By Vladimir Nabokov.
Another great book. I must admit to a similar sensation when I first started reading Hemingway: every novel is just so good and unique and you want there to be an inexhaustable supply to last until the end of your days. Sadly, the Hemingway experience was over all too quick, but I can take some comfort from the fact that Nabokov wrote more. Obviously they will eventually run out, so, I need to pace myself and read a new Nabokov as a sublime escape every few months.
I really wish I hadn’t seen the movie of The Defence beforehand, it would have made the drive towards the novel’s resoultion even more intense. So, I will not give the ending away, but it doesn’t end as cleanly, in terms of action, as it should and this is a great device, you are on tenterhooks.
It is a very strange book, Nabokov gives us vivid scenes and then lets us fill in the gaps between these. The importance of a good back story and unresolved issues is often overlooked and I find myself still thinking about Luzhin’s mother, the auntie and the personal effects left by his father. Also, Valentinov and his activities. As with all of Nabokov’s books you really feel that he knows exactly what he is doing as a writer and that this comes effortlessly and intuitively – he is the literary Picasso of the twentieth century.
Form plays an important part in this novel; the creative nature of form along with the negative are finally brought to fruition with the way conclusion manifests itself. Even the stuttering less-than-clean act at the end brings out the contradictions. What a work of art.
By Vladimir Nabokov.
The character Timofey Pnin is right up there with the greatest characters in Russian literature: Chichikov, Raskolnikov, Oblomov, Anna Karenina etc…
I spent some time trying to work out what I liked so much about this eccentric Russian emigre that Nabokov had created. Pnin is eccentric, clumsy and is seen as an absurd figure by most of his colleagues and they regard him with some derision. What is so admirable about Pnin is his strength of being. He is Pnin and he lives and acts against the grain, he has a strength of character that his detractors do not.
The novel is written brilliantly as you would expect from Nabokov. The chapters are mostly separate vignettes that present a certain scene or period in Pnin’s life and all of these snapshots create a moving and whimsical picture of the man. Pale Fire was very complex and contained many ideas but Pnin, which is still part of the loose trilogy of Pale Fire, Pnin and Lolita, is focused primarily on Pnin. This is similar to Luzhin in ‘The Defence’ – maybe Nabokov was again attempting to build a character that had foibles but could still command our respect and admiration through their uncompromising behaviour.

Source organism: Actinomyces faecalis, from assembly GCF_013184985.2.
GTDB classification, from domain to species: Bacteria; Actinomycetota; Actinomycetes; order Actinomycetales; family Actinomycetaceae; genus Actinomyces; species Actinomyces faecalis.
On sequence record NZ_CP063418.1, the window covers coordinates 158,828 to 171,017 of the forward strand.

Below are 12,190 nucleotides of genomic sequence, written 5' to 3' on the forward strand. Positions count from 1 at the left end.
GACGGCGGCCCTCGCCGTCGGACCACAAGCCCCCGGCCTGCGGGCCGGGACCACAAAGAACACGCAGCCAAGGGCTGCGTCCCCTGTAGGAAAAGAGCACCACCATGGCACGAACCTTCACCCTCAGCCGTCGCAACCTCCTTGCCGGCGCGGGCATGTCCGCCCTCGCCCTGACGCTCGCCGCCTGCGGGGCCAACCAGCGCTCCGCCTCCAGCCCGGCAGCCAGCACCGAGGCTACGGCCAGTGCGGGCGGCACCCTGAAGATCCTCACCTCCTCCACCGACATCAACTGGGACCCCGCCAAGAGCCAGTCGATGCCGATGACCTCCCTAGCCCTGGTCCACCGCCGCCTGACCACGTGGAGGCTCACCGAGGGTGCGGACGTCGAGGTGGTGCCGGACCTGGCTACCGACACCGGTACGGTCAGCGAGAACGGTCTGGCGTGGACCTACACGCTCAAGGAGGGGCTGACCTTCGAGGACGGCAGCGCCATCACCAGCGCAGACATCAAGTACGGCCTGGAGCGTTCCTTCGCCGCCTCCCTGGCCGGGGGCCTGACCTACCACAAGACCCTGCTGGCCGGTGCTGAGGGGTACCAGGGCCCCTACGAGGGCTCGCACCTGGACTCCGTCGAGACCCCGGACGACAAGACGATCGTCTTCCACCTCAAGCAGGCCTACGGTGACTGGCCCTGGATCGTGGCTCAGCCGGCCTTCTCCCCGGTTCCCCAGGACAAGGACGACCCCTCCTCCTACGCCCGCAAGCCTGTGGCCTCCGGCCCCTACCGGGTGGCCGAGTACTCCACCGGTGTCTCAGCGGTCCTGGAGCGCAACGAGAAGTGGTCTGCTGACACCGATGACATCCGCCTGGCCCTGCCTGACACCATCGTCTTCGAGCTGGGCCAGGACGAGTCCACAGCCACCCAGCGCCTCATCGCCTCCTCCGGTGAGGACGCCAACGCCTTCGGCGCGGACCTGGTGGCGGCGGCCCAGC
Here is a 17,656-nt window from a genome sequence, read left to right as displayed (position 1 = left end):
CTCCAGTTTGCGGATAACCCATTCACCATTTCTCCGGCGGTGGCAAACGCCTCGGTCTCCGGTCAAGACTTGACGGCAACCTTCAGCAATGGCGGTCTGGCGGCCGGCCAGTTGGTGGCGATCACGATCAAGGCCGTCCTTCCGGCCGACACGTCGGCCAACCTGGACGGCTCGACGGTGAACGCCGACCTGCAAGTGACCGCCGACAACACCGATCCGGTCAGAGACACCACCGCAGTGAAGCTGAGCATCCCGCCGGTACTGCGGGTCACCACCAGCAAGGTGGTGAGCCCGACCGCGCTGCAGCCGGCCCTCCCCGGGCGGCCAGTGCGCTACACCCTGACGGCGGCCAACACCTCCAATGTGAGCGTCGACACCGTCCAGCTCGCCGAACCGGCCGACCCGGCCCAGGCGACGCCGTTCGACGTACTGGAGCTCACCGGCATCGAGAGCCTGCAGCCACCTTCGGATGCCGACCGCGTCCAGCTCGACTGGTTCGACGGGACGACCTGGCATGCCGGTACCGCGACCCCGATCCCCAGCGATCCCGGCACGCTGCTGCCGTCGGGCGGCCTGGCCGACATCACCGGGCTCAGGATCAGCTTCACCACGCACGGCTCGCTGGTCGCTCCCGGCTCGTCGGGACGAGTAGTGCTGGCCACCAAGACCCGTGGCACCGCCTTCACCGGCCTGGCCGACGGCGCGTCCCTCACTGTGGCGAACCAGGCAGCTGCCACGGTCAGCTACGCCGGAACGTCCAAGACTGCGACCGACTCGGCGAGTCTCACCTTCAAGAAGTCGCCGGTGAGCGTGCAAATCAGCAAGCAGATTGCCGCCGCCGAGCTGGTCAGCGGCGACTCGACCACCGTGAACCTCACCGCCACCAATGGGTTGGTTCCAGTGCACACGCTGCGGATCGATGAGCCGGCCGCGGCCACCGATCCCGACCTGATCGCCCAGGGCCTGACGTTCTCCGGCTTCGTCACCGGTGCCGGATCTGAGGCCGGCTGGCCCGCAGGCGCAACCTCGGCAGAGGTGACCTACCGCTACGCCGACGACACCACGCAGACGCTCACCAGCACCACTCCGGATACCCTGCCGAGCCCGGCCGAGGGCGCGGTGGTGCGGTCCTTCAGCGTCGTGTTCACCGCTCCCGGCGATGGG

I thought this was a fantastic book and it was, so far, the novel I enjoyed the most from Nabokov. Pale Fire was maybe more of a triumph in its ideas and complexity but Pnin really was pure enjoyment. The same pure enjoyment I got from reading Dead Souls or The Twelve Chairs.
By Stefan Grabinski.
Grabinski is definitely a little-known Polish writer; several erudite Polish people I polled had never heard of him. These stories were great: full of supernatural tension with a good dose of introspection and the surreal. Well worth reading. I was captivated all the way through and there is a well-formed psychological base to the stories. Three of them also use train travel to great effect, a drama being played out while outside everything is movement is a good idea and it works brilliantly. Grabinski was an outsider and his lead characters are as well. Many of the endings are ambiguous and could be used as entry into a longer story, possibly. To try and write this could be an interesting exercise.